3. ^ Brazile went on to write a book about the primary and what she called "unethical" behavior in which the DNC (after its debt from 2012 was resolved by the Clinton campaign) gave the Clinton campaign control over hirings and press releases, and allegedly helped it circumvent campaign finance regulation.[39] Several Democratic leaders responded that the joint-fundraising agreement was standard, was for the purpose of the general election, and was also offered to the Sanders campaign. However, another agreement that came to light gave the Clinton campaign powers over the DNC well before the primary was decided. Some media commentators noted that the Clinton campaign's level of influence on staffing decisions was indeed unusual and could have ultimately influenced factors such as the debate schedule.[40][41]

References[edit]

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  4. ^ a b Podkul, Alexander R.; Kamarck, Elaine (September 14, 2018). "What's happening to the Democratic Party?". Brookings Institution. Retrieved January 4, 2019.
  5. ^ a b Marans, Daniel (November 27, 2018). "The Progressive Caucus Has A Chance To Be More Influential Than Ever". The Huffington Post. That would bring the caucus’ total to 96 members, or about 40 percent of the House Democratic Caucus ― by far the largest bloc in the party.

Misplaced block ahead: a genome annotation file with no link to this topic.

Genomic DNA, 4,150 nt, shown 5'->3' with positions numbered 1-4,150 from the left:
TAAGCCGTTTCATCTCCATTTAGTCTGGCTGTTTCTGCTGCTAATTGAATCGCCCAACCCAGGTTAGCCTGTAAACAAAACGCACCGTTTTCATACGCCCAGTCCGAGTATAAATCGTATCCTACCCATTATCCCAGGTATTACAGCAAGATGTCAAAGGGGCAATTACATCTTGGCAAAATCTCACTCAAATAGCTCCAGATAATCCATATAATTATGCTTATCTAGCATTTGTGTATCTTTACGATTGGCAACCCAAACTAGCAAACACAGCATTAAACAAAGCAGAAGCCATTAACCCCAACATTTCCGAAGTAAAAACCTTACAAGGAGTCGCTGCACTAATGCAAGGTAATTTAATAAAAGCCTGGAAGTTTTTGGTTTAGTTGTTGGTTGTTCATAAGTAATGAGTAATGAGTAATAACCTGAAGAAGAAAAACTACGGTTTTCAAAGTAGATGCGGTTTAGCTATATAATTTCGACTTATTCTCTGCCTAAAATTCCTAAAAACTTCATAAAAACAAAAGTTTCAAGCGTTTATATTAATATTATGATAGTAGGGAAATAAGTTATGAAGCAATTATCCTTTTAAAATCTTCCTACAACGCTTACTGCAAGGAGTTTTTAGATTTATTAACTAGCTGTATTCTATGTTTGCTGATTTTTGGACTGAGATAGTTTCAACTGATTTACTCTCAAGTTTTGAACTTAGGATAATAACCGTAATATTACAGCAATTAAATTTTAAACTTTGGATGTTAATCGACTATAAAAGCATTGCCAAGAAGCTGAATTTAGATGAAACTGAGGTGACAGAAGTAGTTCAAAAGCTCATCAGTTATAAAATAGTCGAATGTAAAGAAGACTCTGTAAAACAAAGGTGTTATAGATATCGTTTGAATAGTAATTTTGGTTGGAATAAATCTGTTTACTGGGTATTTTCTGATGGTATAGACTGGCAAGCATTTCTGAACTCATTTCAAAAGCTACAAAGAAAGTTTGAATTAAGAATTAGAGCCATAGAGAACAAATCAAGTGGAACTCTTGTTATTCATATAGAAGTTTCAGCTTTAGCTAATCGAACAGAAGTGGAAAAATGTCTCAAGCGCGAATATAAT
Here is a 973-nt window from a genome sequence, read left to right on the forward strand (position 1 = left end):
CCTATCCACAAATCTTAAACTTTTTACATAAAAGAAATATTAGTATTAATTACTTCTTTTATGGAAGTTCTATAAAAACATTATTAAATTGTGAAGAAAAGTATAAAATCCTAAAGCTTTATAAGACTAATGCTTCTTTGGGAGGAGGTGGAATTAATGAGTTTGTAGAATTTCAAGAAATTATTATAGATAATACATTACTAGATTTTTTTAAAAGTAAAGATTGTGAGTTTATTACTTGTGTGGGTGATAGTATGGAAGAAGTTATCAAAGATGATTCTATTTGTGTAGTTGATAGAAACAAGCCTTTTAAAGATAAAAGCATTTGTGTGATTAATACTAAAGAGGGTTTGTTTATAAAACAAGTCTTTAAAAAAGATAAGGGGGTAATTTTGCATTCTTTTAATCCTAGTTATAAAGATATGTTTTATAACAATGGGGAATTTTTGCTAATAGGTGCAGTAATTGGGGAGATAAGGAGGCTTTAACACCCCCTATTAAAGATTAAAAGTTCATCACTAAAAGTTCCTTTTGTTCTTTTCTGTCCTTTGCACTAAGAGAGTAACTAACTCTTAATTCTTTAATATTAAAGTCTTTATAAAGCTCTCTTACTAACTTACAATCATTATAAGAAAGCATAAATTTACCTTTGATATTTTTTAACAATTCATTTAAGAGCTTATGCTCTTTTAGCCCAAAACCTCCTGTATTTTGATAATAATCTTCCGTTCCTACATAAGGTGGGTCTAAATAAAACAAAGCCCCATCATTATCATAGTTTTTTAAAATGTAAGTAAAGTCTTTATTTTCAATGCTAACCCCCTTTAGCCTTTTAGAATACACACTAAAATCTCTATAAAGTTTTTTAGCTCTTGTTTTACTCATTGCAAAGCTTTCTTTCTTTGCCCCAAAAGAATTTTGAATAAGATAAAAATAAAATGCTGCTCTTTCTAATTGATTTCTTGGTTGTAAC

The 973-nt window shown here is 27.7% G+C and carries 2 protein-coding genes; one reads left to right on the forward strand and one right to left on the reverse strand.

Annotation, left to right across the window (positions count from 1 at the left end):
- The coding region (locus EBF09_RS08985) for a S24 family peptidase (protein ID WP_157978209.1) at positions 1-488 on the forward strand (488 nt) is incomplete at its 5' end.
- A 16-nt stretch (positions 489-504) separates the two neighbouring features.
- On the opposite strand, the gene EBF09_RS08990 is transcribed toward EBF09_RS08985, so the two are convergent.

6. ^ a b Wayne LeMieux, The Democrats' New Path, 2006, ISBN 978-1-4196-3872-5
  7. ^ a b c John F Harris, The Survivor:Bill Clinton in the White House, Random House, 2005, ISBN 978-0-375-50847-9
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  10. ^ "DLC: The New American Choice Resolutions". Democratic Leadership Council. Archived from the original on January 11, 2014. Retrieved February 25, 2013.
  11. ^ Herman, Steven L. (December 4, 1989). "The "New Democrats" are Liberals and Proud of It". Associated Press.
  12. ^ Rae, Nicol C. (1994). Southern Democrats. Oxford University Press. p. 117. ISBN 0-19-508709-7.
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  27. ^ a b c Adam Entous, Ellen Nakashima and Greg Miller (9 December 2016), "Secret CIA assessment says Russia was trying to help Trump win White House", The Washington Post, retrieved 10 December 2016 Cite error: The named reference ":4" was defined multiple times with different content (see the help page).
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  33. ^ Flaherty, Anne (July 24, 2016). "Sanders Calls for DNC Chair's Resignation as Hacked Emails Overshadow Convention". Haaretz. Retrieved November 21, 2018.